Play-Doh is air dry clay. It's basically flour, water, salt, and food coloring. However it shrinks quite a bit as it dries, and again, once dry, it's rather brittle.

There's another type called Crayola Model Magic. I've only just started playing with it, but so far, it doesn't dry terribly hard, and it's very fragile.

Another option for clay out there is epoxy based clays, such as apoxie sculpt. With these, you knead together part A and part B, and after a given amount of sculpting time (referred to as "pot life") it begins to harden up. Once the chemical reaction completes, the stuff is crazy hard. The downsides are that it is more expensive than other types of clay, and there isn't really any way to extend your sculpting time, so you need to be confident in how long it is going to take you to sculpt your piece.

I'll use epoxy clay if I know I can sculpt a piece quick enough (I sculpt super slow), and paperclay if I'm adding details or repairs to a paper mache surface. Otherwise, polymer clays like Sculpey tend to be a pretty decent way to go.
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Unread 03-06-2013, 08:12 AM   #6
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Quote:
Originally Posted by verdatum View Post
Another option for clay out there is epoxy based clays, such as apoxie sculpt. With these, you knead together part A and part B, and after a given amount of sculpting time (referred to as "pot life") it begins to harden up. Once the chemical reaction completes, the stuff is crazy hard. The downsides are that it is more expensive than other types of clay, and there isn't really any way to extend your sculpting time, so you need to be confident in how long it is going to take you to sculpt your piece.

I'll use epoxy clay if I know I can sculpt a piece quick enough (I sculpt super slow), and paperclay if I'm adding details or repairs to a paper mache surface. Otherwise, polymer clays like Sculpey tend to be a pretty decent way to go.
Just some quick questions, (I know that I posted a thread about my dragon carving...still trying to figure out what to do), How much time do you have until the apoxie sculpt dries? Can you buy it at a craft store? And is it really heavy when it dries? Because I would want to attach it somehow to my arm or shoulders and if it's too heavy that would be a bit difficult.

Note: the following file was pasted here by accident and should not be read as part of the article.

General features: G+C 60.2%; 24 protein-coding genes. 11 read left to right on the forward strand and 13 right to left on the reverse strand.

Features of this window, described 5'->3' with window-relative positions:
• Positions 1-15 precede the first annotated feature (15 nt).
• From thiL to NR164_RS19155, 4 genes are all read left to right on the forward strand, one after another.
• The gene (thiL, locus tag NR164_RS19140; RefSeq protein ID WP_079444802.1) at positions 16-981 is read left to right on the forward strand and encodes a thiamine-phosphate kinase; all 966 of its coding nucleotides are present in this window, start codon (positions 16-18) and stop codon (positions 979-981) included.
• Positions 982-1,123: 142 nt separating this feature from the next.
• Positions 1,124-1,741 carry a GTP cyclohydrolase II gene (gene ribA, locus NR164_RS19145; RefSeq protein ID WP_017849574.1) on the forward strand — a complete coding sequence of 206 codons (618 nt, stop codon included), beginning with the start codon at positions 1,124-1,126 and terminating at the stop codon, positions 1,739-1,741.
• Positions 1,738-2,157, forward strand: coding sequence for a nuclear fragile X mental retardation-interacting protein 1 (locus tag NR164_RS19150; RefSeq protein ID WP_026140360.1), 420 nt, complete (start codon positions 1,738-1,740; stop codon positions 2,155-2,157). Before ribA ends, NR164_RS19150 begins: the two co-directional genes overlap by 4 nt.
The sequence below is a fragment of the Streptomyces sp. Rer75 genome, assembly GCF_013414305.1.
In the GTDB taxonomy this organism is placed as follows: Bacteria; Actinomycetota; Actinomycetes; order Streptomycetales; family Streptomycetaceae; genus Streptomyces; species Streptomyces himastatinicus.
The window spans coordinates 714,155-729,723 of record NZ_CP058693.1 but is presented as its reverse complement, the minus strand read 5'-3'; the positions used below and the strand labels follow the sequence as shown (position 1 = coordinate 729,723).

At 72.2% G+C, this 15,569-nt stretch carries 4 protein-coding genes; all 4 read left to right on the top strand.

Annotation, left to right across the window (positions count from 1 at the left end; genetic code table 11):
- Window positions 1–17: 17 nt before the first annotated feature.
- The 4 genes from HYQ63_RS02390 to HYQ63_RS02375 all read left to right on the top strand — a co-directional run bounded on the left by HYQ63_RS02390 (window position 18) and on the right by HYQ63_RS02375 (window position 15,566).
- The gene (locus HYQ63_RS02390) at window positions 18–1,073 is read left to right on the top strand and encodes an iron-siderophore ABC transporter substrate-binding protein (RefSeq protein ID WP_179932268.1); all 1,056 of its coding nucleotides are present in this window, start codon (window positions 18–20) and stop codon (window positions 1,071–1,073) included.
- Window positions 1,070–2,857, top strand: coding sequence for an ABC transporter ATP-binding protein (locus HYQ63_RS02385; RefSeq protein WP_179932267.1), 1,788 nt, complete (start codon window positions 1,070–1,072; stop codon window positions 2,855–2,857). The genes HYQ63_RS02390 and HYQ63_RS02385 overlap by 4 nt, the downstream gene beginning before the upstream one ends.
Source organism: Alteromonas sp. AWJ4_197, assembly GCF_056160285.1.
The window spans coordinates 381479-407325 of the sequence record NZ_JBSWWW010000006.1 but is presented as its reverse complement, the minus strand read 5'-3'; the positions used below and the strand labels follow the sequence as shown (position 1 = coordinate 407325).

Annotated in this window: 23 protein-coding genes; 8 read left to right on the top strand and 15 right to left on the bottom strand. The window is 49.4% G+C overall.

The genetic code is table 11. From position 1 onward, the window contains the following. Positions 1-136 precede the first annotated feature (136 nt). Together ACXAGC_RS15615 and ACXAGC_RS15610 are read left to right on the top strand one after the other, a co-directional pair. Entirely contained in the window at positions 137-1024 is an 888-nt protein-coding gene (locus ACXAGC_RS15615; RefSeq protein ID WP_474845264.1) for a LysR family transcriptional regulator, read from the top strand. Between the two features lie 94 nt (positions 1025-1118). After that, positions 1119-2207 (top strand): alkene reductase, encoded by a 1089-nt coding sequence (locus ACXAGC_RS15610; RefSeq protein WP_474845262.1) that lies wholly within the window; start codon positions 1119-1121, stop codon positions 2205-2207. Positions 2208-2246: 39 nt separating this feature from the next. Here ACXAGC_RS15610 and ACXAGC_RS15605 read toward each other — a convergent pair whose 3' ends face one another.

Thanks so much!
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Unread 03-06-2013, 10:26 AM   #7
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Apoxie is sold in a couple different formulations with different working times. Off the top of my head, I think the slower cure stuff is around 4 hours.

Naturally, nothing prevents you from sculpting things one section at a time and only mixing what you need for that portion. If done that way, you might want to have pins sticking out of the finished portion to help reinforce the bond. You just use various gauges of brass wire. If you google "garage kit pinning" you'll find links to tutorials that more or less demonstrate the process.

Some craft stores stock it, some don't. Hobby shops often sell a harder (as in, more taffy-like) product often referred to as epoxy putty. It's generally sold in smaller quantities though.

Is it heavy (dense)? Umm...depends on one's frame of reference. It has about the same density as oil-based modeling clay (plasteline). There are tricks you can use to reduce the weight and amount of clay needed. Basically it involves filling the core of your sculpture with rigid, yet hollow, or low-density objects, like ping-pong balls or tightly balled up aluminum foil. If your prop needs any sort of balance (and it sounds like it would in your case) then you need to keep that in mind. A well balanced heavy prop is less draining to walk around with than a poorly balanced lighter prop. I've gone so far as to drill into props to embed lead fishing weights just to get the balance nice and comfortable.
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Unread 03-06-2013, 11:21 AM   #8
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Off the top of my head I know michaels and Joann's don't usually sell it.... Too specialty for them. Johnny posted a couple of threads ago a store locator for it however
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Unread 03-06-2013, 09:25 PM   #9
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Thanks so much for all the help guys! I'll definitely be looking into some of these things, if I can find places around me that sell them XD